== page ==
Graduates wear sailor hats in Sweden and get pelted with food in Argentina, but Norway takes the lead for the weirdest graduation tradition. Russefeiring (also known as Russ) is a graduation tradition that takes place from April 20 to May 17, Norway’s national day. Participants spend their final spring semester clad in coloured overalls while partying and completing dares from their russ all the achieve knots. The word russ is an abbreviation for the Norwegian word russisk which translates to Russian in English; therefore, Russefeiring translates to “Russian celebration.”
Ever since 1905, Russ has become a rite of passage into adulthood for students graduating Videregående Skole (upper secondary school), which is three years of optional schooling that leads to vocational qualifications for jobs, and study qualifications for post-secondary education. Depending on what courses students have taken, the overall colours vary. Red (rødruss) is the most common colour and represents general studies such as mathematics, history, literature, biology, etc.; blue (blåruss) for business and administration studies; and black (svartruss) for electronics, carpentry, and culinary programs. There are other overall colours as well, such as green for agriculture and white for Christian russes.
During Russ, members wear hats called “russelue.” The string on each hat is knotted with items that symbolize what accomplishments someone has achieved during the Russ period. The items (also referred to as knots) are all related to the dare; for example, a student pretending to be a dog at a supermarket and biting customers’ legs earns them a dog biscuit. The lists of accomplishments are posted by Russ committees around schools and communities, which include dares such as spending a night in a tree, and hosting an aerobic class at a pub and getting at least ten people to join.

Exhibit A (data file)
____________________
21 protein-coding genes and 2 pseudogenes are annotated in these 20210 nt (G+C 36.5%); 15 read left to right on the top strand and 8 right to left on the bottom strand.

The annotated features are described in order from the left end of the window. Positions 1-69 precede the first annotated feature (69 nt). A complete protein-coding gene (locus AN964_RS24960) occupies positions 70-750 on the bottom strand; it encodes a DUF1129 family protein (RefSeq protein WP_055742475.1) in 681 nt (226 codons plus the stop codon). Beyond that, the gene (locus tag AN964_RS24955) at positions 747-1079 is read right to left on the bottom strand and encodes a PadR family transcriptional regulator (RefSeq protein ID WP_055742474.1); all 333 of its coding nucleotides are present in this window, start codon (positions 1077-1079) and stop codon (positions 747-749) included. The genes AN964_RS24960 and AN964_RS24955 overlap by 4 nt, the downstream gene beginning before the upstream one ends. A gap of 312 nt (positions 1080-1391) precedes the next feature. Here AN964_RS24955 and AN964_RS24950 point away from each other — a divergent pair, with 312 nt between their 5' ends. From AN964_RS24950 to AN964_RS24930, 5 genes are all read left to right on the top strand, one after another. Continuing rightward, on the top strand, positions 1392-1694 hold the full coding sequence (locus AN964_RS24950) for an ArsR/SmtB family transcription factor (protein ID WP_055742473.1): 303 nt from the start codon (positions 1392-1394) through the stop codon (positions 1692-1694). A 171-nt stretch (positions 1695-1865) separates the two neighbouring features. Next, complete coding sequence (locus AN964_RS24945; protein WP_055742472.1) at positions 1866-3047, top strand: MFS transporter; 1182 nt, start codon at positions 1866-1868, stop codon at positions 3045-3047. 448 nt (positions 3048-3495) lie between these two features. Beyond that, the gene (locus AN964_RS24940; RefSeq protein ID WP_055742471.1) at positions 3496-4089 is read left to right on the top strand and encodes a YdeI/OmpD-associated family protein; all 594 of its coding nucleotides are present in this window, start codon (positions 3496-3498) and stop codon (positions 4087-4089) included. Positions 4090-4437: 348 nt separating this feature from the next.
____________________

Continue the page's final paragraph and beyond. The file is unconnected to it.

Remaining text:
The dares have had some backlash because they can involve illegal acts, such as assault and public nudity; some schools have attempt to put the celebration on pause by pushing exams to early May from early June. The idea behind the attempt was to make students focus on studying instead of partying. This attempt had no visible effect on the students, however, and exams were pushed back to their original times during the following school years.
The things Russ is most known for, other than the excessive drinking and partying, are the buses and vans. Teens spend weeks (and the hardcore russes, years) before Russ doing an MTV “Pimp My Ride”-esque makeover by painting the bus their respective colour using the same colour system as the overalls, renovating the interior, and adding decals and audio systems. The renovations cost an average of 2,000,000 Norwegian kroner (around $300,000 in Canadian dollars), with each member investing somewhere around $5000, including money from sponsors. Russes who require a bus are by law supposed to hire a professional bus driver, while vans require either an older friend or a russ who is abstaining from alcohol.
In Canada, completing a phase of school is almost always celebrated with a fancy graduation ceremony. When completing their final year of high school, students will usually celebrate the completion by attending a school planned event, such as prom or grad night. These events are usually hosted at local hotels or banquet halls accompanied with a dinner, dancing, and posed photos. Convocation is the actual act of graduation that is a whole other ceremony where students don a distinctive “cap and gown” outfit and receive their diploma in front of fellow successful classmates as well as friends and family.
The graduating ceremonies get more extravagant, and traditions more bizarre at the college and university level. Graduating students from Yale University go as far as urinating on the toe of Theodore Dwight Woolsey, and then proceed to tell underclassmen that rubbing the statue’s toe gives good luck before an exam. But either way, Norway’s upper secondary schools take the lead for weirdest graduation traditions.